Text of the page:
I have a love/hate relationship with WordPress. It’s the world’s most popular CMS and it makes managing websites very easy. The downside of this widespread popularity is that there is sometimes far too much technical support for WordPress out there. Wading through all the incorrect advice, adverts for more
dumpster fires plugins disguised as tech support and SEO garbage makes finding the correct advice difficult.
WordPress’s built-in site health plugin tells a user when their version of PHP is out of date. This is a good thing because the web is full of outdated and vulnerable WP installations that are an easy target for bad guys. Unfortunately there is a lot of unclear guidance about how to update your PHP settings and then make sure that WordPress recognises them. It’s possible to fully update to the latest version of PHP on your server and still experience the frustration of WordPress telling you that it’s outdated and you’re going to get pwned. What follows is a short tutorial in how to ensure your server is using the most recent version of PHP and that WordPress recognises it. If you’re using hosted WordPress you’ll need your provider to do this for you.
Installing PHP 7.4
Check the PHP version number installed on your server:
$ php -v
This should report something like:
PHP 7.2.24-0ubuntu0.18.04.7 (cli) (built: Oct 7 2020 15:24:25) ( NTS ) Copyright (c) 1997-2018 The PHP Group Zend Engine v3.2.0, Copyright (c) 1998-2018 Zend Technologies with Zend OPcache v7.2.24-0ubuntu0.18.04.7, Copyright (c) 1999-2018, by Zend
So this tells us that the server is running PHP 7.2 on Ubuntu 18.04. This version is still supported but it will soon (Nov 2020) stop receiving support, including security updates. Any versions of PHP older than 7.2 are no longer updated and contain a number of serious security issues. To stop your WordPress site becoming vulnerable it makes sense to upgrade to PHP 7.4, which is the most recent version and will still receive security updates until late 2022.
If your WP server is running the most recent version of Ubuntu (20.04) then PHP 7.4. is already in the repository. You can install it with the following command:
sudo apt update sudo apt install php php-cli php-fpm php-json php-common php-mysql php-zip php-gd php-mbstring php-curl php-xml php-pear php-bcmath
For older versions of Ubuntu you’ll need to add the PHP 7.4 repository first:
sudo apt-get update sudo apt -y install software-properties-common sudo add-apt-repository ppa:ondrej/php sudo apt-get update
Then install PHP 7.4:
sudo apt install php7.4
Now when you check the PHP version you should see the following:
$ php -v $ PHP 7.4.10 (cli) (built: Sep 9 2020 06:36:14) ( NTS ) Copyright (c) The PHP Group Zend Engine v3.4.0, Copyright (c) Zend Technologies with Zend OPcache v7.4.10, Copyright (c), by Zend Technologies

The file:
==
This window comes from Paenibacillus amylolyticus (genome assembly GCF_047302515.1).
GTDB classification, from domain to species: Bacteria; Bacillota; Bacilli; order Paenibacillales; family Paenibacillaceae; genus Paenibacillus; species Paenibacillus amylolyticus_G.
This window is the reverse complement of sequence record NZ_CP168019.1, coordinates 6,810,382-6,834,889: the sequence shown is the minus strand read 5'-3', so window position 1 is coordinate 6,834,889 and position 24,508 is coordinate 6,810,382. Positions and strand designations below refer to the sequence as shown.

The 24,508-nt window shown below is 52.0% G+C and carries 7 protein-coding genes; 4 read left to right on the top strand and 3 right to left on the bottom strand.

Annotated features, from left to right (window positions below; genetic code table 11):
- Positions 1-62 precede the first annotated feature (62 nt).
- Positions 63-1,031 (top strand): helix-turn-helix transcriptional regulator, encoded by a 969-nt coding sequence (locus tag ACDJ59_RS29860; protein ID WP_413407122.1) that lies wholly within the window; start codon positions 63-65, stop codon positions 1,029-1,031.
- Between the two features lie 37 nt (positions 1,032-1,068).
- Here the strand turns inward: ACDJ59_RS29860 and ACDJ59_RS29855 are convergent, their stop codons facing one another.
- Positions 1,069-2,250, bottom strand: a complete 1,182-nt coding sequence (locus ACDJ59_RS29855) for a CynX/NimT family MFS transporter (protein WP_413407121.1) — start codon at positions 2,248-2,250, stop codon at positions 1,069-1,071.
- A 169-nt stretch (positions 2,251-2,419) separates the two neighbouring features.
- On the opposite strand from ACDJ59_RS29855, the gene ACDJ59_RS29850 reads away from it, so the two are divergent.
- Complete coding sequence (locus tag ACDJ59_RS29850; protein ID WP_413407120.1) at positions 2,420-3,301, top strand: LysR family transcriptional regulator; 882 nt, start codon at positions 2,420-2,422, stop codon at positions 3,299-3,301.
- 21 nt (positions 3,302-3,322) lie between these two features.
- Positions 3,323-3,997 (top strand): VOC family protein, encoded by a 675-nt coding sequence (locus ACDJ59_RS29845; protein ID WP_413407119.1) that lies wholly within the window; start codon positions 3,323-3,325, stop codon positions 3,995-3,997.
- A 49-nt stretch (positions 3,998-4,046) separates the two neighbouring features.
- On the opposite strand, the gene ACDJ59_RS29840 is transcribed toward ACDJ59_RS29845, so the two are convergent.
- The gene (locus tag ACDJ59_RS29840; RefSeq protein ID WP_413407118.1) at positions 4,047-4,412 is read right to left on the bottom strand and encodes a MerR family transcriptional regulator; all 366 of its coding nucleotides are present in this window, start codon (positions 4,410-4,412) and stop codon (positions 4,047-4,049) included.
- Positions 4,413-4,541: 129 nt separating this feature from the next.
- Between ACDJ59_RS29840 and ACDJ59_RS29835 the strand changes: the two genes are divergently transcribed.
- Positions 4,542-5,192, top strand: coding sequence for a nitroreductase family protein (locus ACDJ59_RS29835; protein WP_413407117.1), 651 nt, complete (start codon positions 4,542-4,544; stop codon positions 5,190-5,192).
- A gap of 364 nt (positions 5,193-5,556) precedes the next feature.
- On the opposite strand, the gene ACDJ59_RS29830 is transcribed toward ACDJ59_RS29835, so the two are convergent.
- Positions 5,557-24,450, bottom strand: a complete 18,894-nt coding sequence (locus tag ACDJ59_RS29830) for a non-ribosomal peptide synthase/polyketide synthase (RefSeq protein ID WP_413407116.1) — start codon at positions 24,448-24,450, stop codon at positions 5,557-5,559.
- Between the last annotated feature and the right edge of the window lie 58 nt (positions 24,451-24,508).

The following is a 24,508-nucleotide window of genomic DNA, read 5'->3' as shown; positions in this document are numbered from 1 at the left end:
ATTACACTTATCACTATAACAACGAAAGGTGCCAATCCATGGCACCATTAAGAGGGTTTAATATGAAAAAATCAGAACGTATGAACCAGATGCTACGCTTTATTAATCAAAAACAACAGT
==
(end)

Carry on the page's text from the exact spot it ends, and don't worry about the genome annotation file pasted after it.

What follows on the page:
Your server is now running the latest and most secure version of PHP. The problem isn’t quite fixed yet though…
Let Your WordPress Installation Know
Even if you’ve updated your server’s PHP version to 7.4, WP’s Site Health plugin (available from WP 5.2 onwards) will warn you that you’re using an outdated version of PHP, and that’s because your WP installation is still using older versions of PHP and not the new one you’ve just installed.
It’s clear that a lot of people experience this problem but there’s a lot of incorrect advice about how to fix it. One suggested fix is to modify the
.htaccess file in the server’s root directory. This might work, but it’s more likely to break your site. Modifying the
.htaccess file to tell WordPress to use PHP 7.4 doesn’t work if WordPress can’t find the new version of PHP in the first place. All that will happen is that WordPress will look for PHP 7.4, not be able to find it, and then shrug its shoulders and fall over.
To fix this properly means we have to update not only the Linux server OS as above but also the Apache or Nginx webserver that WordPress runs on. Fortunately this is quite quick and easy to do.
To Update Apache
First disable the Apache mod for the older version of WordPress that you’re using (7.2 in this case):
sudo a2dismod php7.2
Then enable the Apache mod for PHP 7.4:
sudo a2enmod php7.4
Restart the Apache webserver:
sudo systemctl restart apache2
You’re done! WordPress will now only use PHP 7.4 and the site will no longer report that you’re using an outdated version of WordPress. Even more importantly, you’ve also plugged a lot of the security holes that outdated PHP causes.
To Update Nginx
If you run WordPress on Nginx you can implement the latest version of PHP as follows:
sudo apt install nginx php7.4-fpm
Restart Nginx and you’re all done:
sudo systemctl restart nginx
2 thoughts on “How To Fix Outdated PHP in WordPress”
Thank you for this info, it was a puzzle why WP kept saying I was running an outdated version, when php -v said a later one.
Yep I had the same issue and couldn’t figure out why WP was reporting an older version than the one present on the server. Glad you found it helpful.